The Running Muscles
Which muscles do we actually use when we run?
by My Finish Line
If someone tries to explain which muscles we use when we run, to save time is it easier to try and think of the ones that we don’t. The heart, obviously, is the most important of them all, but there are dominant muscle groups that play a part in the biomechanical efficiency of running.
The engine of a boat is always in the back in order to propel it forward, and to use that metaphor the glutes and hamstring are quite probably the most crucial body of muscles when we break our strides down in a biomechanical sense. Before you all rush out to perform hamstring curls or glute bridges, breaking down how the body uses these muscles is key in order to understand how we can make little fixes that will make us better.
When our foot strikes the floor, the hamstrings are in an ‘isometric state of contraction’. What that means is you are not extending them (like you would do when kicking a football), or contracting them (like you would do with your arms in a bicep curl), but applying force when they are fully extended, rigid, and against an immovable object (i.e. the earth). What the hamstrings do to the floor when you run is similar to what your arms and shoulders do to a wall if trying to push a house down – that is, apply significant force without neither contraction or extension of the muscle. Of course, this force does go somewhere, and that is into the floor in order to propel you the athlete up and forward. What has been proven is that it is in this isometric state it is best to strengthen a hamstring. Enter Romanian Deadlifts (check out our workout generator) and isometric hamstring exercises of which the internet can provide ample examples. This not only bullet-proofs the hamstring from injury, but also replicates the action of the muscle that it performs when we actually run.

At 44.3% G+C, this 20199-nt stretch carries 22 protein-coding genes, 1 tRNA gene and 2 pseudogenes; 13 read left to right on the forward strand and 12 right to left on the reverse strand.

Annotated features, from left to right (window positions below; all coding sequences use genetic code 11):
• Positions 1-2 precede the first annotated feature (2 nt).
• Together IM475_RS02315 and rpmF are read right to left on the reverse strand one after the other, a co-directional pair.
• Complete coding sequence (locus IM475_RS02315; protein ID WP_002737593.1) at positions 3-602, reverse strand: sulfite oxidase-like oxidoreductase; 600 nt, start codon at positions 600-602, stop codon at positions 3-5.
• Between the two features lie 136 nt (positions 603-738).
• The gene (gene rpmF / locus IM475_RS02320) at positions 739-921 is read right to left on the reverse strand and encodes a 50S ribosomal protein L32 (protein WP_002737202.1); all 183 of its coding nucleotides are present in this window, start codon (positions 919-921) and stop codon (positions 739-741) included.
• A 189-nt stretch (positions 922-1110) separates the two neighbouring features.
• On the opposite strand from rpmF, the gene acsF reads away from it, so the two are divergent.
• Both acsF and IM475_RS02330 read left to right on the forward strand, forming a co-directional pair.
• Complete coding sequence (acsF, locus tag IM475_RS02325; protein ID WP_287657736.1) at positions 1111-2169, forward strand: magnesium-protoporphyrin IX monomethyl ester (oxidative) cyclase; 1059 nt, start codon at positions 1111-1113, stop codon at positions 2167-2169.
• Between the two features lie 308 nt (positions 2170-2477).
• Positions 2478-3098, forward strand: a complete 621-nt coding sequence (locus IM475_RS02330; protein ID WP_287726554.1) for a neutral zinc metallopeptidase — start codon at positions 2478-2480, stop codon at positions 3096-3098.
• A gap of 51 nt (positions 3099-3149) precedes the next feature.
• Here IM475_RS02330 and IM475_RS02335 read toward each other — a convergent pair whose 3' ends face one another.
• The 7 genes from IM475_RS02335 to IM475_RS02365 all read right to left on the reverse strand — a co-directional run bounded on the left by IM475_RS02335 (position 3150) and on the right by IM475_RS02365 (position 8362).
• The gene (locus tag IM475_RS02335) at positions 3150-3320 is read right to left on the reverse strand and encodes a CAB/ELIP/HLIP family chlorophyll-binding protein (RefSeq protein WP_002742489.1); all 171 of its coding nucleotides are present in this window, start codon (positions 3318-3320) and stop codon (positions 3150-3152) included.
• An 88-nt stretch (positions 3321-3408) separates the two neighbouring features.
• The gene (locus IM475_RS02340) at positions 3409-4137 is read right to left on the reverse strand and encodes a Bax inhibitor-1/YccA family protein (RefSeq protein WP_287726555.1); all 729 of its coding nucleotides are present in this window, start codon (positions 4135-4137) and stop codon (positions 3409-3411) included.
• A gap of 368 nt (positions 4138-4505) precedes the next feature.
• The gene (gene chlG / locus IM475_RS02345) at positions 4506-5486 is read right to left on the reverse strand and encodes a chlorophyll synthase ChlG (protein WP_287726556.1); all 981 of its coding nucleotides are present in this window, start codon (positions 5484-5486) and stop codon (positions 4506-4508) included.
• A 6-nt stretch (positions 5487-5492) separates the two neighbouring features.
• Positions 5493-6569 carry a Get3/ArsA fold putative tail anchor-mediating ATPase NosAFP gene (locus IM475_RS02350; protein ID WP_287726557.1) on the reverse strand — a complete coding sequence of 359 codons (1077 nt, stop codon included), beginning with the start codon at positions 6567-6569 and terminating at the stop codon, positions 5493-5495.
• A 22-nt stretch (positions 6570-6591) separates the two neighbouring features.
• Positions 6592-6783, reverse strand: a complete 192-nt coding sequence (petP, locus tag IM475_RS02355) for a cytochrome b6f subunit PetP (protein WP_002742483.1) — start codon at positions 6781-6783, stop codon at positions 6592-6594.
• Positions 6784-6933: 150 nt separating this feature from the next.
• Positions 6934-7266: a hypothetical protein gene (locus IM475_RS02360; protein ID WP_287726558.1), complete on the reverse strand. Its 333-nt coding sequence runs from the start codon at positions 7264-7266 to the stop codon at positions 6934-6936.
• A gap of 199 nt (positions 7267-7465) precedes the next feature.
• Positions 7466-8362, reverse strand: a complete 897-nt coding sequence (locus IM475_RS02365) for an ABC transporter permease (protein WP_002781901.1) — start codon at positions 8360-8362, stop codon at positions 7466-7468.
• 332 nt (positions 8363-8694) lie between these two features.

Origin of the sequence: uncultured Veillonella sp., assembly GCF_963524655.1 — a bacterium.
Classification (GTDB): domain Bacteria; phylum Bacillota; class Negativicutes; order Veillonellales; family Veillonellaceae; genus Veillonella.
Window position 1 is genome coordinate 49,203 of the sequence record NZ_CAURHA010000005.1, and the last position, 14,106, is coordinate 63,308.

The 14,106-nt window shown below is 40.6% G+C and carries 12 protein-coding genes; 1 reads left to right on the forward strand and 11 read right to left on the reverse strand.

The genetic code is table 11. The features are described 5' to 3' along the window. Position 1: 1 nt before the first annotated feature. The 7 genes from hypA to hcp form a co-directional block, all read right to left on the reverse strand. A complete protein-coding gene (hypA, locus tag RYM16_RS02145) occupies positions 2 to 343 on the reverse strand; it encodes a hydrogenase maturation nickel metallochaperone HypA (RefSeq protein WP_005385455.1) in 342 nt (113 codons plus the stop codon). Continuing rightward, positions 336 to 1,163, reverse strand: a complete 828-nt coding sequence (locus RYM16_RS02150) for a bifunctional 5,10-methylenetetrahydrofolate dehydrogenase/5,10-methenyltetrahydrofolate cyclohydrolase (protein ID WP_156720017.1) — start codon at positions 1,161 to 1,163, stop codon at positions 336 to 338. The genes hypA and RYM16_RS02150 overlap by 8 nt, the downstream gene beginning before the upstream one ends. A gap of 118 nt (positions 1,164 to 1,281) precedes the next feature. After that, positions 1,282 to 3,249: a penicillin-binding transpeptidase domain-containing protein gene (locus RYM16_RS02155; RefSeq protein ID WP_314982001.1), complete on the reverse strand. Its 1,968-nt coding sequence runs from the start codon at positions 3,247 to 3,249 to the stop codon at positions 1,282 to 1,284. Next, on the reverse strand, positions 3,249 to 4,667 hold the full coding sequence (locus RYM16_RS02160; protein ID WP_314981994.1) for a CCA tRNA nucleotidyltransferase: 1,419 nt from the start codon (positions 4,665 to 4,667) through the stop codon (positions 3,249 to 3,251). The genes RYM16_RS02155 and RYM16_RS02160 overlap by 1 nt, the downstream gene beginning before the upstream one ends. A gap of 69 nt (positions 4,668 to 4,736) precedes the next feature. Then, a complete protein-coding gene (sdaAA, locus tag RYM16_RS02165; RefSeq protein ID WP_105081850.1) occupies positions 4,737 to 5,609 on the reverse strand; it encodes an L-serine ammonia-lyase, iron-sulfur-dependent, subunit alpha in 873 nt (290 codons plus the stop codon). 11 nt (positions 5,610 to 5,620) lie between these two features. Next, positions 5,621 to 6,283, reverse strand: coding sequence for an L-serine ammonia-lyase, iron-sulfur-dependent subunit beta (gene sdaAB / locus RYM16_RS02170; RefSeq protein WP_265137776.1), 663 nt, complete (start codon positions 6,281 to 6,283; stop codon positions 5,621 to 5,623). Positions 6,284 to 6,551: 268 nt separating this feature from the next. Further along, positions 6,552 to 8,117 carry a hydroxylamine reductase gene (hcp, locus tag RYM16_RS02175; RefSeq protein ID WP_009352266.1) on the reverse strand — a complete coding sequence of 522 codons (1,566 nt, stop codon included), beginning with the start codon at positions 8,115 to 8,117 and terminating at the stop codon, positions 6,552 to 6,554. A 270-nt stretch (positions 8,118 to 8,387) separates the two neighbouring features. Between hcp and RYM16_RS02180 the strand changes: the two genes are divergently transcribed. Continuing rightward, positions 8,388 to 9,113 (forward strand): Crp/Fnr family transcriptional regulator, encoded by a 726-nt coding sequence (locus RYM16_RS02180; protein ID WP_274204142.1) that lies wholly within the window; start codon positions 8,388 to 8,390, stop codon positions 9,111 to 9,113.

The where? They are more commonly referred to as the hip flexor muscles. It is (they are) composite muscles that you feel at the front of your body at hip level like two huge strong elastic bands* going from your hips to your quads. (*anatomy majors this is your time to wince and/or tut-tut profusely). These muscles are so important for running that cross-sectional analysis of elite runners have found these to be so developed and trained in elite runners as to be twice the size and strength than found in others. To place that into its context, if our hamstrings were twice the size and strength as other people; we would simply never be able to fit into any jeans and if our calves were twice as big we would walk around looking like we had over-sized egg timers for legs. The reason the hip flexors are so developed in elite runners is that the force absorption of top end sprinting (which, by the way can be used to describe the last lap speed capacities of a Paula Radcliffe or Mo Farah as much as normal ‘sprinters’) is so high and the strength demands placed upon the hip flexors so great as far as power and coordination that they become incredibly developed as a by-product of the act of running. Also, strengthening these is a key part of elite running protocol. (see – stair runs / high knee drills etc).
So there we have it. Biomechanics of running in less than 600 words.